Early in their marriage, Kari and Scott College decided to grow their family through adoption. After Kari volunteered at an orphanage in Beijing, the Colleges knew that this was the future of their family. With the help of an adoption agency, they found a baby boy from China with a third-degree cleft lip and palate.
“We knew he had a cleft palate, but didn’t really understand what that meant,” Scott said. “We jumped in, heart first.”
Based on a reference from a family friend, the Colleges sent the boy’s medical file to Dr. Edward Kolb, hospital director and medical director at Boys Town National Research Hospital. Dr. Kolb explained the implications and treatments of the condition.
It was a lot to take in, but Kari and Scott did not care. They had fallen in love with the little boy in the adoption file.
On May 13, 2008, Elijah (Eli) officially became a member of the College family. He arrived at age 2, never having heard the English language and never having received treatment for his cleft palate. After a year of surgeries and speech therapy at the Boys Town Craniofacial Clinic, his incredible progress was undeniable.
“His speech and language skills really took off,” Kari said. “It was like he was just waiting to be given the opportunity.”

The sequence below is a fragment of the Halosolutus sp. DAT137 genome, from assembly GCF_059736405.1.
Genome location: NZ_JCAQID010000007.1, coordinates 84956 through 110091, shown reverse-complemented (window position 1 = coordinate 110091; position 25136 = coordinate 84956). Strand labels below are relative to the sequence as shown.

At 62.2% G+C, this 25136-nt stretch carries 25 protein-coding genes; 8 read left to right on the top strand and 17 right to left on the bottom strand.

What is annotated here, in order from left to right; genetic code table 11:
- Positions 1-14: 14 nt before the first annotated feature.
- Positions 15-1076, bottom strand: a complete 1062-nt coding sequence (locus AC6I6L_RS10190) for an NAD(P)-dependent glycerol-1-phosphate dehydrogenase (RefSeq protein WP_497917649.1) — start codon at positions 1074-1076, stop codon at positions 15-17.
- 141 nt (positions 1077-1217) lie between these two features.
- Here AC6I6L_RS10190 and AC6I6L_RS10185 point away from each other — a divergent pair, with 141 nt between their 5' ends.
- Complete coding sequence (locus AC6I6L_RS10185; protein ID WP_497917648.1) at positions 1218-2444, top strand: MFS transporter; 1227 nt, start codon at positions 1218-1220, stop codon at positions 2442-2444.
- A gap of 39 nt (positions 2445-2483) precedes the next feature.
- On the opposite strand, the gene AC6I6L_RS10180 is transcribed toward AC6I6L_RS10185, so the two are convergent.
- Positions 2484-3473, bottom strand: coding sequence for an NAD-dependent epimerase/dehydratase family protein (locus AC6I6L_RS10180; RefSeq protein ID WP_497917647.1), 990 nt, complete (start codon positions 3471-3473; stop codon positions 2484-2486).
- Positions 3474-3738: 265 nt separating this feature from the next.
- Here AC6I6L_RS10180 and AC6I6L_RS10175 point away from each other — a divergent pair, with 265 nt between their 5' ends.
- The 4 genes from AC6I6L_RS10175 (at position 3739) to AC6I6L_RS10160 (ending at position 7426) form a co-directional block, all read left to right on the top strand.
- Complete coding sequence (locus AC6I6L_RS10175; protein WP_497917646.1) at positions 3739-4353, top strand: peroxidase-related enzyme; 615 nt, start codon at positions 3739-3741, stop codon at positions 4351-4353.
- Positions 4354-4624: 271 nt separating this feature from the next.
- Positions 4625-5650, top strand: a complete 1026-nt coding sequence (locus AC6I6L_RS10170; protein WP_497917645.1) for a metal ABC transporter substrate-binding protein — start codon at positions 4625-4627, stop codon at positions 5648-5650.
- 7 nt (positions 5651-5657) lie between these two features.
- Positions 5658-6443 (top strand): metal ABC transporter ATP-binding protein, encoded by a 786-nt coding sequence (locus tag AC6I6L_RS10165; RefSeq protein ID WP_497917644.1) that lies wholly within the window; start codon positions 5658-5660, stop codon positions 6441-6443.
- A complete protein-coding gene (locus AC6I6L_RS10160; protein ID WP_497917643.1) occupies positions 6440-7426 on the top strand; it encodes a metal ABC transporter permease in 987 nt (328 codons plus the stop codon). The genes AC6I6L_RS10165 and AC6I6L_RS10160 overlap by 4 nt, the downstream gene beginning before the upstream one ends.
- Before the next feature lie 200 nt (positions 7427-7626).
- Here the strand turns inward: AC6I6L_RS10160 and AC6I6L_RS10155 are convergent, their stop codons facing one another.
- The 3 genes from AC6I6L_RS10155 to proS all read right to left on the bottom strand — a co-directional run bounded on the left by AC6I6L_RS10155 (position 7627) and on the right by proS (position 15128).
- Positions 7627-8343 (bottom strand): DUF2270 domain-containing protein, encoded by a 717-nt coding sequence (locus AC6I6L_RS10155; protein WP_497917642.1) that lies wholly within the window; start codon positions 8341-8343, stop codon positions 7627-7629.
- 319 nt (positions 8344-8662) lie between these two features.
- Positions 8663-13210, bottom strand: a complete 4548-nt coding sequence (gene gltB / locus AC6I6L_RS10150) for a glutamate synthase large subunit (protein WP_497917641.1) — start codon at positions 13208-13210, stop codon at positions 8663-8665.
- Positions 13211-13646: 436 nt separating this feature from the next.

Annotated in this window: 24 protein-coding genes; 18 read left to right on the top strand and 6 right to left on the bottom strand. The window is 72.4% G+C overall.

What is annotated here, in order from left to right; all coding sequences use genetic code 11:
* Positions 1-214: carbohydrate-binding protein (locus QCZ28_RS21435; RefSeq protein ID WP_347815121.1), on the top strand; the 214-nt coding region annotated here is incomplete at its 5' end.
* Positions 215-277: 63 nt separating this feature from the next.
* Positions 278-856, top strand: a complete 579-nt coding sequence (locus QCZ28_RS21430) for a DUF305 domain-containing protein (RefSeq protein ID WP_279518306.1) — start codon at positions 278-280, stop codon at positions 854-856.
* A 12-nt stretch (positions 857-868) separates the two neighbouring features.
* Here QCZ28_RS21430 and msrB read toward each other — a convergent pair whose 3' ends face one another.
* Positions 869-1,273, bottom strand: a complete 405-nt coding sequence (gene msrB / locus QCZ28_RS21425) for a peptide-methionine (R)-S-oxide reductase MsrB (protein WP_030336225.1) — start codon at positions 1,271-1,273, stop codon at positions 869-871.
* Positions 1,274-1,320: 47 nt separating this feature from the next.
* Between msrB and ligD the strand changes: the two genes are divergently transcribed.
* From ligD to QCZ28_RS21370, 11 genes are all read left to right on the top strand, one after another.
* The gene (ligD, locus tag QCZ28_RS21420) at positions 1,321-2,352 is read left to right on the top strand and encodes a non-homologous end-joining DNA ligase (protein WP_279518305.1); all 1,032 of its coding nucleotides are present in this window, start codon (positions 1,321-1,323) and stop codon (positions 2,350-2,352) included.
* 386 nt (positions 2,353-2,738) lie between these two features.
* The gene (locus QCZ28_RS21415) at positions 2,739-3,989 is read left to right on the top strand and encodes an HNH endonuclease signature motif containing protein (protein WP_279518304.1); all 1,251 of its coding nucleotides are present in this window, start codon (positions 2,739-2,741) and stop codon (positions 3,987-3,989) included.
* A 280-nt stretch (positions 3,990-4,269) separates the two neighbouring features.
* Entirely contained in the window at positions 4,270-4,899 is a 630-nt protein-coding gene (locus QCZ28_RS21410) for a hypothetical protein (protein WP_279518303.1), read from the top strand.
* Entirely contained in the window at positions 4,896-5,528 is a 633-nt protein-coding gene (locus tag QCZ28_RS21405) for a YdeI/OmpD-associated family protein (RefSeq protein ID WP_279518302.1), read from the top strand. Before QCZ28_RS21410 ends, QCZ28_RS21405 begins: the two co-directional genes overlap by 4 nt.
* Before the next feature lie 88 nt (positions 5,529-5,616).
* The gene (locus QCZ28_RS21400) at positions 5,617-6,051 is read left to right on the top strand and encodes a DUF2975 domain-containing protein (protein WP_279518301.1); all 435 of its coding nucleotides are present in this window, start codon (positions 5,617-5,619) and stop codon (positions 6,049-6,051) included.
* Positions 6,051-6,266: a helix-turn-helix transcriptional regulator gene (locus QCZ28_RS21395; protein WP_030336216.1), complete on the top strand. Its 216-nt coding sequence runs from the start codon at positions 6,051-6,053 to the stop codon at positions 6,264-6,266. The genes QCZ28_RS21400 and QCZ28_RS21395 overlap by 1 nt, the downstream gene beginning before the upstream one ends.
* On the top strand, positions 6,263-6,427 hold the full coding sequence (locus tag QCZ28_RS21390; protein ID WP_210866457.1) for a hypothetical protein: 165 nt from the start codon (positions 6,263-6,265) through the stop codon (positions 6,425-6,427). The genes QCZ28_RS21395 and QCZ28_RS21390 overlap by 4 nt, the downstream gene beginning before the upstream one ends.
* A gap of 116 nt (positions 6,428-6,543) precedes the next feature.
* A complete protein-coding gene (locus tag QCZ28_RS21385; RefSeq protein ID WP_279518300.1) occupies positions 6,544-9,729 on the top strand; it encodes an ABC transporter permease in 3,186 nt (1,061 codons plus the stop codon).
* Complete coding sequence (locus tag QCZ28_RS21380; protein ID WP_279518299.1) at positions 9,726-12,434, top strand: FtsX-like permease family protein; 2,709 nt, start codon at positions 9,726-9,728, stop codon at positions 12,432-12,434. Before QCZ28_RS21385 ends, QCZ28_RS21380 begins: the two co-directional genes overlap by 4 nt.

With their support system and the success of their son in mind, the Colleges confidently started the adoption process again. When filling out the form for their next adoption, they were sure to check the box indicating they would adopt a child with a cleft lip and/or palate.
On July 6, 2010, 14-month-old Noah joined the College family. Like his adoptive brother, Noah had a cleft lip and palate, but Kari and Scott were confident he could be just as successful with the help of Boys Town Hospital.
With their care plan well underway, Eli and Noah are happy, healthy boys. Their parents joke that the youngsters “complete each other.” They began their lives as young strangers with cleft lips on opposite sides. They’ve grown to be brothers whose personalities are compatibly different.
“Boys Town has been life-changing for our boys,” Scott said. “The professional medical help and care we have received has far surpassed anything we could have expected. Over the years, they have become an extended family to us. You can tell they care about our boys and their development and well-being.”
Services like the Craniofacial Clinic exemplify the mission of Boys Town Hospital – to change the way America cares for kids and families. Through comprehensive, patient-focused programs, Boys Town Hospital provides life-changing care.
This Memorial Day, we invite the community to contribute to this mission. Join Boys Town Hospital at the Memorial Day Run, as we raise money to support the life-changing programs that impact kids with communication disorders and their families in Omaha, and around the world.